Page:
Therefore I don’t insist on the “harmony” of unoriginal elements, which would only give them an undeserved significance. Variety of such elements seems more appropriate for their unoriginal and non-thematic functions.

  11. Seetharamanseetharaman says:

    hm……. The moral of the story is perhaps that even masters need to have a second look at their finished versions!

  12. Nikola Predrag says:

    And 3rd, 4th… look could hardly be too much 🙁

  13. Mario Parrinello says:

    Yes, it is ALWAYS useful a second look every time as the present case proves; when I have composed (I must admit, too hurry…) this problem immediately after having read Petko‘s article I was very happy as a child to produce my first Disparate problem; I had not too much time to check the other possibilities of that matrix (I am a Medical Doctor, Cardiologist, and work in Hospital, so that I have not so much time).
    And without Nikola’s suggestions probably the problem would have not been improved.
    By the way, such an excellent webite as, Julia’s Fairies is, allow us to discuss and improve our compositions in real time (it is more difficult to do this in the paper magazine).
    Back to the motivations, I can understand Nikola’s point of view and to some entent I totally agree, though the word plagiarism is a rather strong word, better is not very original, I think.
    Petko, I thank you for composing a Meredith version; thus I would like you do accept this last version as a joint composition.

    • Seetharamanseetharaman says:

      Thanks Mario for your very interesting problem and thanks to Nikola, Petkov and Others for the discussion it provoked. I can very well understand rushing to publish when a nice idea is completed. I had done it many times !

  14. Mario Parrinello says:

    Sorry, I prefer this version
    White Pf6 Rh6 Kh5 Pf4 Bh2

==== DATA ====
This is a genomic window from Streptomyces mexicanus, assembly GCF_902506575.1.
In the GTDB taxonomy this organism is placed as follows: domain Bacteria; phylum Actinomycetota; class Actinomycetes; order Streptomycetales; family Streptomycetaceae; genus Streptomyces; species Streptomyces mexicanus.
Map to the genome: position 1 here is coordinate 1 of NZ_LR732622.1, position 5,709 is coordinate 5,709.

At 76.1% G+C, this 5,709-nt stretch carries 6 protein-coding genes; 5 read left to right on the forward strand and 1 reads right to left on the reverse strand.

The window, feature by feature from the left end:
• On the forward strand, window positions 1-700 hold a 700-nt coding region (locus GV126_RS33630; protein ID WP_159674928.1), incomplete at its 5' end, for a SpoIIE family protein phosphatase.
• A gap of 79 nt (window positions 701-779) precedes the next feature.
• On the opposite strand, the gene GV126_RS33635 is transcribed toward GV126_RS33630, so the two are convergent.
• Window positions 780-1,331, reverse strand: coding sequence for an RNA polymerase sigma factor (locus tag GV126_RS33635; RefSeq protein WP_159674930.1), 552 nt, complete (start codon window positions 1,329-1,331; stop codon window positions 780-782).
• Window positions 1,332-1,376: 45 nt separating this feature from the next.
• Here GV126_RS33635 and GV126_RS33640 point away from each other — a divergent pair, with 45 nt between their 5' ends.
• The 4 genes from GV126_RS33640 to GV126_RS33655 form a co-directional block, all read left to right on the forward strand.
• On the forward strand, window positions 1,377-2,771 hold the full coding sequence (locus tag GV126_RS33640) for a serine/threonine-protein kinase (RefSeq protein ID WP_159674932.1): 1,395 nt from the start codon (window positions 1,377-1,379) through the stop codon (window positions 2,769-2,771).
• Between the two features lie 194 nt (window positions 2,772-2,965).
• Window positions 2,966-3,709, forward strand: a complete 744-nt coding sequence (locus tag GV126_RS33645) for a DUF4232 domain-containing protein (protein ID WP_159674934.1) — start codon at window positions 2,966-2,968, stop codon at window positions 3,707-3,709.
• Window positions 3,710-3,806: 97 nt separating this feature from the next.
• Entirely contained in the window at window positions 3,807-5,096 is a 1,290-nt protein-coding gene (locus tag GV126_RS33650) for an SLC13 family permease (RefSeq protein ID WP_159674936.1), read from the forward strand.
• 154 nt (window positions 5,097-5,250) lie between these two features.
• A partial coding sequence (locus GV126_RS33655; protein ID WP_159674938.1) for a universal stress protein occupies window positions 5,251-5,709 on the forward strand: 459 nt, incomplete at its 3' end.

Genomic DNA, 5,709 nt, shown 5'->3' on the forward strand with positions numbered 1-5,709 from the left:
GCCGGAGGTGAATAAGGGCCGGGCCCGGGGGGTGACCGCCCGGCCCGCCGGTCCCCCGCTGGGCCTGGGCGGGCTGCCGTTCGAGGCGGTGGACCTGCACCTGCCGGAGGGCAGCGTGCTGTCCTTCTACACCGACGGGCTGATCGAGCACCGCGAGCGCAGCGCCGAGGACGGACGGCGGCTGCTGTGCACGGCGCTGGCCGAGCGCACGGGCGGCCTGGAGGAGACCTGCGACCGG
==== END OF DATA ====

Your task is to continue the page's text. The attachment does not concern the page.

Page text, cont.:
Black Ba8 Bd8 Pa7 Ra6 Kd6 Pa5 Rb4
    H#2 2 sols.
    1.Rb4-b7 f4-f5 + 2.Bd8*f6 Kh5-g4 #
    1.Bd8-b6 f6-f7 + 2.Rb4*f4 Kh5-g5 #
    which shows “homogeneous” pins from both orthodox and fairy point of view.

  15. Dominique ForlotDominique Forlot says:

    Hi, good evening everyone,
    I follow this discussion with interest
    To try a compromise, perhaps this last version would be more economic!
    Two black pawns less with the same pins!


    white Rh6 Kh5 Bh2 Pf4f6
    black Bd8a8 Rb4a7 Kd6

    H#2 2 sols. (5+5)

    1.Rb4-b7 f4-f5 + 2.Bd8*f6 Kh5-g4 #
    1.Ra7-e7 f6*e7 + 2.Rb4*f4 Kh5-g5 #

  16. Dominique ForlotDominique Forlot says:

    I am anxious to clarify
    I don’t aspire to be joined to this composition, i just want to discuss for the fun.
    I did not change the last diagram but just pruned a little (I think)


  17. Petko A.Petkovpetko petkov says:

    Dear Mario, I believe that your main co-author is Nikola Predrag, and I’d be happy if you both would publish the version you’ve chosen. My contribution was a very minor improvement of your position!
    From my side, it was interesting for me to play with your problem, I had no intention to become a co-author, and I’m pretty happy about the dedication!
    I’d like to add also, that the last your position (B) and the one published before (A) differs with only function of the white pawns. I’ve prefer position A) as after a move of the white pawn c5 there’s no guarding of square (without need), what is really a little thing.
    A) PAP – position – White Ka4 Ra3 Ba7 Pc3 Pc5 (5)
    Black Ke3 Rg5 Rh3 Be1 Bh1 Ph2 Ph4 (7)
    Disparate, 2 solutions
    1.Be1-g3 c3-c4 + 2.Rg5*c5 Ka4-b4 #
    1.Rg5-g2 c5-c6 + 2.Be1*c3 Ka4-b5 #
    In Your position after a move of Pf4 there is guarding of “e6”.
    B) MP -position – White Pf6 Rh6 Kh5 Pf4 Bh2
    Black Ba8 Bd8 Pa7 Ra6 Kd6 Pa5 Rb4
    H#2 2 sols.
    1.Rb4-b7 f4-f5 + 2.Bd8*f6 Kh5-g4 #
    1.Bd8-b6 f6-f7 + 2.Rb4*f4 Kh5-g5 #
    which shows “homogeneous” pins from both orthodox and fairy point of view.
    About Dominique’s version I think that such position has inadequate solutions in thematic attitude because of the the rough capture of the black Rook….

  18. Nikola Predrag says:

    Plagiarism is indeed a strong word because it implies stealing. But it’s a question for every author:
    “What is my ORIGINAL creation and what is BORROWED from the archive of million older problems?”

    Any original idea is built up on many “borrowed” known elements. Plagiarism/stealing begins when I CLAIM that some borrowed element is originally MINE.
    I don’t say that we are the thieves, it’s certainly tricky to decide where is a sharp distinctive point between the original and the borrowed.

    I apologize if anyone has taken the “plagiarism” personally. I hope it’s clear that my writing is about the general principles and not about the particular cases.

    We should pay a full attention to the originality, but (too) often it seems that most of the attention is given to the most familiar borrowed elements.

    In Mario’s problem, ANY move by bB (respectively wR) would paralyze the check by wB (respectively wR). Therefore Black must self-pin bB or respectively bR.

    Irrelevant virtual features only detract the attention from what is thematically relevant.